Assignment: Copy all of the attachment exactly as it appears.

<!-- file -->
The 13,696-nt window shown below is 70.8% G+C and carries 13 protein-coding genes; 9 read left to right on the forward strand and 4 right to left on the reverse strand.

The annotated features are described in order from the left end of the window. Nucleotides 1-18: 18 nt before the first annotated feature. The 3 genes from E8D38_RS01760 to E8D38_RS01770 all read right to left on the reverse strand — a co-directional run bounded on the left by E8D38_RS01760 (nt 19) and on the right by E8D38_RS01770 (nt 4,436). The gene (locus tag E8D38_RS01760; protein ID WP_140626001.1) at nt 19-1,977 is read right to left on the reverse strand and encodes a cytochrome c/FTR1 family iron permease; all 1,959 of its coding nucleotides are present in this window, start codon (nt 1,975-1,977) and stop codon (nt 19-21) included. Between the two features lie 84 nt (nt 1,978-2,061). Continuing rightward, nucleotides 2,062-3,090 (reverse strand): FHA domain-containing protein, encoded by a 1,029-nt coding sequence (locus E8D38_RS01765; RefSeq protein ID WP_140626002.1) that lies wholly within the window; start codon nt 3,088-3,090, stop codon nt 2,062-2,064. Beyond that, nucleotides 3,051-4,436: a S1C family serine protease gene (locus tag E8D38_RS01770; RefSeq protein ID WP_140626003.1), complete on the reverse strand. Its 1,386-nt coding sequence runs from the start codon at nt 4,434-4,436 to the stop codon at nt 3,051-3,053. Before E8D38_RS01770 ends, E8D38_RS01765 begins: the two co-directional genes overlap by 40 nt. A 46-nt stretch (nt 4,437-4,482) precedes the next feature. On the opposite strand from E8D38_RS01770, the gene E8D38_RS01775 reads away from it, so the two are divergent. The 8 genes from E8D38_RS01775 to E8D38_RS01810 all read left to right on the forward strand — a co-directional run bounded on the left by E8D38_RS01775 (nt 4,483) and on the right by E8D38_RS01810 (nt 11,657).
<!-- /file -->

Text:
The 13,696-nt window shown below is 70.8% G+C and carries 13 protein-coding genes; 9 read left to right on the forward strand and 4 right to left on the reverse strand.

The annotated features are described in order from the left end of the window. Nucleotides 1-18: 18 nt before the first annotated feature. The 3 genes from E8D38_RS01760 to E8D38_RS01770 all read right to left on the reverse strand — a co-directional run bounded on the left by E8D38_RS01760 (nt 19) and on the right by E8D38_RS01770 (nt 4,436). The gene (locus tag E8D38_RS01760; protein ID WP_140626001.1) at nt 19-1,977 is read right to left on the reverse strand and encodes a cytochrome c/FTR1 family iron permease; all 1,959 of its coding nucleotides are present in this window, start codon (nt 1,975-1,977) and stop codon (nt 19-21) included. Between the two features lie 84 nt (nt 1,978-2,061). Continuing rightward, nucleotides 2,062-3,090 (reverse strand): FHA domain-containing protein, encoded by a 1,029-nt coding sequence (locus E8D38_RS01765; RefSeq protein ID WP_140626002.1) that lies wholly within the window; start codon nt 3,088-3,090, stop codon nt 2,062-2,064. Beyond that, nucleotides 3,051-4,436: a S1C family serine protease gene (locus tag E8D38_RS01770; RefSeq protein ID WP_140626003.1), complete on the reverse strand. Its 1,386-nt coding sequence runs from the start codon at nt 4,434-4,436 to the stop codon at nt 3,051-3,053. Before E8D38_RS01770 ends, E8D38_RS01765 begins: the two co-directional genes overlap by 40 nt. A 46-nt stretch (nt 4,437-4,482) precedes the next feature. On the opposite strand from E8D38_RS01770, the gene E8D38_RS01775 reads away from it, so the two are divergent. The 8 genes from E8D38_RS01775 to E8D38_RS01810 all read left to right on the forward strand — a co-directional run bounded on the left by E8D38_RS01775 (nt 4,483) and on the right by E8D38_RS01810 (nt 11,657).